Slack took aim at large businesses — and some of its biggest competitors — with today's unveiling of a new enterprise edition.
At a live event in its hometown of San Francisco, representatives from the team collaboration tool demonstrated Slack Enterprise Grid, which allows global teams of up to 500,000 employees to collaborate on one platform.
The features, functionalities and user interface remain largely the same as they are in the existing tool for smallish groups. But the enterprise edition comes with enhancements built specifically for large entities, including security, compliance with FINRA and HIPAA, e-discovery functionality, sharing across multiple teams, one infrastructure layer, centralized controls, enterprise-wide search, unlimited workspaces and data-loss prevention.
Slack debuted its collaboration chat tool in 2013 and quickly skyrocketed to 4 million daily active users and more than one million paid users, all of which led to a $3.8 billion valuation for CEO Stewart Butterfield's tech baby.
Until today, however, Slack was more of an option for small team-based collaboration, officials said. IBM and Capital One, which each had representatives at the Slack event today, shared their thoughts about Slack Enterprise Grid and how it addresses their need for more enterprise capabilities.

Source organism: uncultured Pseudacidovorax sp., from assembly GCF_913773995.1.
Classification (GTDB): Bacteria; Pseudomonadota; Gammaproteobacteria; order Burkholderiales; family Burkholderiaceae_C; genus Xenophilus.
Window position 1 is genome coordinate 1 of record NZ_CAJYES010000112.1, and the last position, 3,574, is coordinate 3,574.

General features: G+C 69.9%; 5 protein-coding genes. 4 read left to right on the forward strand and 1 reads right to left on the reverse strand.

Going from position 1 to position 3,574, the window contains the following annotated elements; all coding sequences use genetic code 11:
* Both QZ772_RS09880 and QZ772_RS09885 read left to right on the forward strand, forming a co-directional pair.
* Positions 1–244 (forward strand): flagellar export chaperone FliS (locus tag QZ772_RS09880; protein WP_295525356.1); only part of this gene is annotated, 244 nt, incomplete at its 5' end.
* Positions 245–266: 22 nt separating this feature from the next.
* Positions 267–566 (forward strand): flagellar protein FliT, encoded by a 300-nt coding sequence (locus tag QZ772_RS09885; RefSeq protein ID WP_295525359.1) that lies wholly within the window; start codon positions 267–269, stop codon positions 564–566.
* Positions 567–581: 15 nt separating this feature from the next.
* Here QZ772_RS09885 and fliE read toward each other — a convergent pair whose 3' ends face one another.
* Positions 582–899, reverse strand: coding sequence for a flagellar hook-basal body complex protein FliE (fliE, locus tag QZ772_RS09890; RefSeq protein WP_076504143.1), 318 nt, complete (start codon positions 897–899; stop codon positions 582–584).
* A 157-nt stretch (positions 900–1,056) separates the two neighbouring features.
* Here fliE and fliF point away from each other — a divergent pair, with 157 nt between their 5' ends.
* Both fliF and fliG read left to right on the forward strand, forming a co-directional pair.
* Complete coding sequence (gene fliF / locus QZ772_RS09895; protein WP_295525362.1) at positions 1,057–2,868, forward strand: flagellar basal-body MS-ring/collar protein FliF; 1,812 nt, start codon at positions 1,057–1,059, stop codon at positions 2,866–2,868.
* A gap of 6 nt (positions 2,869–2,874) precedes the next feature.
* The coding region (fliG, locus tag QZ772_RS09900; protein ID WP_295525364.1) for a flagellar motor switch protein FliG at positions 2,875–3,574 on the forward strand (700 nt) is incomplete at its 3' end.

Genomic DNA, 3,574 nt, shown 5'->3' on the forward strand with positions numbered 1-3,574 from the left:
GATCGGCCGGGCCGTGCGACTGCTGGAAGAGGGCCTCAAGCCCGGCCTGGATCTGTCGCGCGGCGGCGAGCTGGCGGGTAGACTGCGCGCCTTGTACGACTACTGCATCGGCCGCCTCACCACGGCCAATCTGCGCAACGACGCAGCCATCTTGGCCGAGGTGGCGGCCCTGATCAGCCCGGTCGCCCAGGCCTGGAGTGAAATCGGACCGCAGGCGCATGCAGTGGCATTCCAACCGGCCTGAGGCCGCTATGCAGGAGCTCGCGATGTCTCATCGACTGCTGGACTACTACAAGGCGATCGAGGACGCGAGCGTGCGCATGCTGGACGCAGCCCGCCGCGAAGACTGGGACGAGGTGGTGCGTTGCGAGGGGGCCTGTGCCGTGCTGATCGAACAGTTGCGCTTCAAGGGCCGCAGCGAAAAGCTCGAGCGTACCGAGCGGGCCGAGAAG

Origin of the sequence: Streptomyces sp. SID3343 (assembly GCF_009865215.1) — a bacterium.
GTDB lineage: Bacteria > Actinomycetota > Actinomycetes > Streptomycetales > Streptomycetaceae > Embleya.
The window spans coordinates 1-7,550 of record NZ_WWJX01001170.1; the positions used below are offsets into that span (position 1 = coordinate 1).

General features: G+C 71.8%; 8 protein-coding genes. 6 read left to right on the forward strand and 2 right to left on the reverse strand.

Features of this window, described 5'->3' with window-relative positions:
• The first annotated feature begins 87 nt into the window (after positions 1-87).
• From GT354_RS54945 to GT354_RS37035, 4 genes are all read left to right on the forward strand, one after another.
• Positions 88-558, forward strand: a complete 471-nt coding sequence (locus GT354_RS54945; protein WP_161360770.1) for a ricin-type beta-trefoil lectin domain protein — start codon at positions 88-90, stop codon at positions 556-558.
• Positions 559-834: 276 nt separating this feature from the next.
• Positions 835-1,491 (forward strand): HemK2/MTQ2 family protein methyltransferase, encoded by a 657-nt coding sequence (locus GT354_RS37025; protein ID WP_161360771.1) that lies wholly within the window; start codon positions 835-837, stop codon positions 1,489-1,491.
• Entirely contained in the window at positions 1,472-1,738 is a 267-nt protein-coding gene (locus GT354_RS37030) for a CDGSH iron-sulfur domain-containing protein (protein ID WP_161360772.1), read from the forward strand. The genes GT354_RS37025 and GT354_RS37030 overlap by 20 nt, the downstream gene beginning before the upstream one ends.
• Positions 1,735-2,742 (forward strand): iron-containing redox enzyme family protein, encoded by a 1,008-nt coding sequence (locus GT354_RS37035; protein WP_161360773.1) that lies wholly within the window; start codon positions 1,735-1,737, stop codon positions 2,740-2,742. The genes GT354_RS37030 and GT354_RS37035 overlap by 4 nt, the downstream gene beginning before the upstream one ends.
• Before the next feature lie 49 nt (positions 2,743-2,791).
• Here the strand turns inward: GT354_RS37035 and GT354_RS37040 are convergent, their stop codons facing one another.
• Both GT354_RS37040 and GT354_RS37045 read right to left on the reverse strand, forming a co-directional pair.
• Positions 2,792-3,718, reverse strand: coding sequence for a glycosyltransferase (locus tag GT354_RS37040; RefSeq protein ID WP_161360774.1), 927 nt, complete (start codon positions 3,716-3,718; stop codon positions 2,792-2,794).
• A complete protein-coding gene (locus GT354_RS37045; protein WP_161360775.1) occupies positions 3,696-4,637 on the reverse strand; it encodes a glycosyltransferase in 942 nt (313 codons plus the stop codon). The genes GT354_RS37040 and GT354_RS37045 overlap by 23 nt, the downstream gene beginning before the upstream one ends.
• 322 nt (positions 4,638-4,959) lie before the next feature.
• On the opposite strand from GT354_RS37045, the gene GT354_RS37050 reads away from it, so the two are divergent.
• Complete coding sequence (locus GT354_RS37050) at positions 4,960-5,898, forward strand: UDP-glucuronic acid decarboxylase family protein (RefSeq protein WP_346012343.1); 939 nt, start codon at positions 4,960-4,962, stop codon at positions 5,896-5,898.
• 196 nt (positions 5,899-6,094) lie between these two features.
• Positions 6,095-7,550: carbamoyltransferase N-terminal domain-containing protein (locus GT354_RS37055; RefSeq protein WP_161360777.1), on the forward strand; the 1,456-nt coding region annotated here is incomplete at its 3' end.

"The largest enterprises are not single teams," Butterfield told the San Francisco crowd today. "And everyone is different. This is enhanced communication and alignment for the largest companies in the world."
'All About Microsoft'
Slack needs to be enterprise ready if it wants to compete in the $49 billion enterprise collaboration market today. Facebook and Microsoft each entered the mix in big ways late last year. But Slack didn't even make the Forrester Wave for Enterprise Collaboration released in December because analysts did not view it as enterprise ready.
When Microsoft Teams launched at a New York City event Nov. 2, Butterfield took out a full page ad in the New York Times. In a sarcastic "Dear Microsoft" letter, Butterfield noted he was "genuinely glad to have some competition," but also offered some "friendly advice."
"All this is harder than it looks."
For Slack, today is "all about Microsoft, really," Forrester Research's Craig Le Clair, vice president and principal analyst serving enterprise architecture professionals, told CMSWire today.
"Microsoft has the most complete collaboration," he added, "and they'll keep enhancing it and ultimately they’re going to catch a huge part of the market. But Slack is also worried about the other guys, like Facebook coming into collaboration market and Google."
All big players will need to come up with the next best way that millennials want to work, Le Clair said.
"That's the battleground," he added. "People entering the workforce today — how do they want to work? That's what Slack nailed. But now they need to blend that with solid enterprise technology."
April Underwood, vice president of product for Slack, admitted during today's presentation the current Slack ecosystem did not provide for strong collaboration for large, global teams.
Different teams could not collaborate in Slack and defaulted to email and other tools.
"Slack was being used in these silos which created a real challenge," Underwood said. "People wanted to do work in Slack, and we had a design challenge."